Breathing new life into greenhouse gases

Libby Bernick is senior vice president, North America for Trucost, a research firm that measures the way that companies use natural resources.

"One of the biggest advancements in green chemistry is the growth in manufacturers that are starting to use pollution as a raw material for making their products.

"This is incredibly significant: according to the World Economic Forum, the biggest risk currently facing our society is its failure to mitigate or adapt to climate change. We're continuing to produce greenhouse gases such as methane and carbon dioxide, which are leading to further climate change that will, in turn, have massive financial implications for the economy.

"But there's another approach that we can take. Instead of looking at methane and carbon dioxide as an inevitable byproduct of manufacturing, companies like Novomerand Newlight are seeing it as an opportunity. They're using it to make new products: Newlight makes a price-competitive plastic, and Novomer makes chemicals that can be used to produce anything from diapers to paints. In so doing, both companies are creating new markets and new economic opportunities."

Read on at:

EPA Action Plan Outlines Ways to Improve Safety, Reliability of Nation’s Drinking Water

​(EPA.GOV) - The U.S. Environmental Protection Agency has released a plan that serves as a national call to action, urging all levels of government, utilities, community organizations, and other stakeholders to work together to increase the safety and reliability of drinking water.

"Ensuring that all Americans have access to safe drinking water is an absolute top priority for EPA," said EPA Administrator Gina McCarthy. "We must work collectively to seize opportunities for progress, partnership, and innovation in order to continue to provide our citizens with the safest drinking water in the world."

The plan includes six priority areas and identifies proposed actions for each area:

  • Building capacity for water infrastructure financing and management in disadvantaged, small, and environmental justice communities: Actions include launching a national initiative to promote regional partnerships, reinvigorating training programs for system operators, sharing best practices, and establishing an online water funding portal.
  • Advancing oversight of the Safe Drinking Water Act: Actions include electronic reporting for Safe Drinking Water Act compliance data, releasing triennial EPA reviews of state programs, and developing indicators to identify troubled systems.
  • Strengthening source water protection and resilience of drinking water supplies: Actions include updating and acting on source water vulnerability assessments, building collaborative local partnerships for watershed protection, developing an initiative to enhance community resilience to climate and extreme weather events, launching source water monitoring pilot projects, and promoting water efficiency and reuse.
  • Addressing unregulated contaminants: Actions include strengthening the effectiveness of the health advisory program, prioritizing work on contaminants that pose the most significant risk, and promoting the development of low-cost and innovative technologies that may remove a broad range of contaminants.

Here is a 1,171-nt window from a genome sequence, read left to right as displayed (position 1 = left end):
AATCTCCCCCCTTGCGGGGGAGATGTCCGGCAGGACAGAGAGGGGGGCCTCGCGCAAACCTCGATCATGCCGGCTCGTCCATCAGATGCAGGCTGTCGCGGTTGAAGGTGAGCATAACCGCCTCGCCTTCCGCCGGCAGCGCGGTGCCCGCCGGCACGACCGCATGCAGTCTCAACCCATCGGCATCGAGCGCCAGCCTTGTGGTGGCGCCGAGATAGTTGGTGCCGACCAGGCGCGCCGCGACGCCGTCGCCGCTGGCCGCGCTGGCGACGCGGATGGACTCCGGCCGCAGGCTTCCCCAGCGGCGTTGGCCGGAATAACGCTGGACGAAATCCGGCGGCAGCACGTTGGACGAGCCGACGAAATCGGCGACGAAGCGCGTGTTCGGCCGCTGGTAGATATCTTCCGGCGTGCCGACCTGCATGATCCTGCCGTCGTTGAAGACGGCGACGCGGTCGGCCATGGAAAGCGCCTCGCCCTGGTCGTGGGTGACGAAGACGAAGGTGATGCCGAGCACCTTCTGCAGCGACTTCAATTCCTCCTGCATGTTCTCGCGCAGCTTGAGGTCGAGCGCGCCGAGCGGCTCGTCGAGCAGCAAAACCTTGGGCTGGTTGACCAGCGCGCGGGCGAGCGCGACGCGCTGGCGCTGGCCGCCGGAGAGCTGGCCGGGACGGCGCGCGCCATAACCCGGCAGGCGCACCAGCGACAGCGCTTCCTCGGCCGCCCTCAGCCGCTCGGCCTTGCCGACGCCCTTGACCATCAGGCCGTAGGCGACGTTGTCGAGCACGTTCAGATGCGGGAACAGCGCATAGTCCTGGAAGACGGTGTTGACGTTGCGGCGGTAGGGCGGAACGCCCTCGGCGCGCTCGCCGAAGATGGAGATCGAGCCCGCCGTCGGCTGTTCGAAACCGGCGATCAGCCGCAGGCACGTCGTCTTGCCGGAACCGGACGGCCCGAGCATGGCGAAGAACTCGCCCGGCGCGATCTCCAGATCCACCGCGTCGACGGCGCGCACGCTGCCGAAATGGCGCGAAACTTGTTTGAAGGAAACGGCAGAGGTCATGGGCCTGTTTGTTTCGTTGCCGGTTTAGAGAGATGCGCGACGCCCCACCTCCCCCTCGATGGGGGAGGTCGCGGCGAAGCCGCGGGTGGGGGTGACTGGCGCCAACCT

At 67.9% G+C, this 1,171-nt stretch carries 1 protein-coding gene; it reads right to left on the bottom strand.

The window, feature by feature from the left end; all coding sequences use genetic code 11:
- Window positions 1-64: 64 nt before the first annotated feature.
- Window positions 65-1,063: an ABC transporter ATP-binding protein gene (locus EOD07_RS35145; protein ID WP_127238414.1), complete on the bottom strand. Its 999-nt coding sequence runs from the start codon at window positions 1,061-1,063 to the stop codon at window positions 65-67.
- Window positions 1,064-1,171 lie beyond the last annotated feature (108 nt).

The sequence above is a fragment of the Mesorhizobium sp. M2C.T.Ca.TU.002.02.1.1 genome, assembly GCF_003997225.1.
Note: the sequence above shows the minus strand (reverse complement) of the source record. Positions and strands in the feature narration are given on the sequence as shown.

• Improving transparency, public education, and risk communication on drinking water safety: Actions include strengthening transparency and public education, developing indicators to enhance how data is presented on the internet, and improving risk communication tools.
  • Reducing lead risks: Actions include the consideration of critical options in revising the Lead and Copper Rule and continuing work to improve implementation of the current rule through enhanced oversight, identifying best practices on lead service line replacement, and revising guidance for schools.

The plan reflects input from state, local, and tribal government officials; drinking water utilities; community groups; and environmental organizations. While EPA and partners have already begun to take some actions, others will require additional resources and further stakeholder engagement. EPA recognizes that partnership and collaboration across all levels of government, utilities, the private sector, and the public will be essential to the success of the plan.

In tandem with the development of the plan, the President's Council of Advisors on Science and Technology (PCAST) undertook a study on science and technology for drinking water safety. The PCAST's recommendations complement and support EPA's plan.

Today, nearly every American depends on 152,000 public drinking water systems and consume more than one billion glasses of tap water a day. EPA has established drinking water standards for more than 90 contaminants, and compliance data show that more than 90 percent of the nation's water systems consistently meet those standards. While America's drinking water remains among the safest in the world, the drinking water sector faces a growing array of challenges including aging infrastructure, limited funding and management capacity, emerging contaminants, pollution of source water, and the impacts from drought and other climate events. These challenges can be particularly acute in small and disadvantaged communities.

Learn more about the plan and the PCAST report.

Will California Climate Regulations Trump a Weak EPA? via @JessicaHrdcstle

(EnvironmentalLeader -Jessica Lyons Hardcastle) President-elect Donald Trump is expected to announce his pick to lead the EPA any day now. And assuming Trumpsticks to his campaign promises, the new EPA administrator will be spending more time dismantling all of President Obama's climate rules — such as the Clean Power Plan and Clean Water Rules — than enforcing the nation's air and water pollution regulations.

Meanwhile, California regulators are moving ahead with the most ambitious climate targets in North America.

On Friday, the California Air Resources Board (CARB) released its draft plan to reduce greenhouse gas emissions by40 percent below 1990 levels by 2030. The state plans to achieve these steep carbon cuts through a series of actions including low- and zero-emissions vehicles, cap-and-trade regulations, waste diversion from landfills and water conservation, and possibly a carbon tax.